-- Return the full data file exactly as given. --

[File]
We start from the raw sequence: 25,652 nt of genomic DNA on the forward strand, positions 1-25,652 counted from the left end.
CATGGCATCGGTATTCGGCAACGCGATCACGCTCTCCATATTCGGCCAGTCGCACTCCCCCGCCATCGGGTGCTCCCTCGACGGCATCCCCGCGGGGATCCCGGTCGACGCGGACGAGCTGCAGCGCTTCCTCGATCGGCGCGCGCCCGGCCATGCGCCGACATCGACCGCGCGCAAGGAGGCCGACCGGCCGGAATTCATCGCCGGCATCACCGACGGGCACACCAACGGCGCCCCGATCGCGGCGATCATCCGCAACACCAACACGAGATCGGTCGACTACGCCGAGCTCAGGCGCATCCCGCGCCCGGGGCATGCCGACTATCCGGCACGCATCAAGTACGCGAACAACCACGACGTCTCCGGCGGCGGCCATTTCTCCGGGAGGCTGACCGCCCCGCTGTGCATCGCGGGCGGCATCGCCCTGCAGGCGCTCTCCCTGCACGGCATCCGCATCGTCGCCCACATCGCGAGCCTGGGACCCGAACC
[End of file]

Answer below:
We start from the raw sequence: 25,652 nt of genomic DNA on the forward strand, positions 1-25,652 counted from the left end.
CATGGCATCGGTATTCGGCAACGCGATCACGCTCTCCATATTCGGCCAGTCGCACTCCCCCGCCATCGGGTGCTCCCTCGACGGCATCCCCGCGGGGATCCCGGTCGACGCGGACGAGCTGCAGCGCTTCCTCGATCGGCGCGCGCCCGGCCATGCGCCGACATCGACCGCGCGCAAGGAGGCCGACCGGCCGGAATTCATCGCCGGCATCACCGACGGGCACACCAACGGCGCCCCGATCGCGGCGATCATCCGCAACACCAACACGAGATCGGTCGACTACGCCGAGCTCAGGCGCATCCCGCGCCCGGGGCATGCCGACTATCCGGCACGCATCAAGTACGCGAACAACCACGACGTCTCCGGCGGCGGCCATTTCTCCGGGAGGCTGACCGCCCCGCTGTGCATCGCGGGCGGCATCGCCCTGCAGGCGCTCTCCCTGCACGGCATCCGCATCGTCGCCCACATCGCGAGCCTGGGACCCGAACC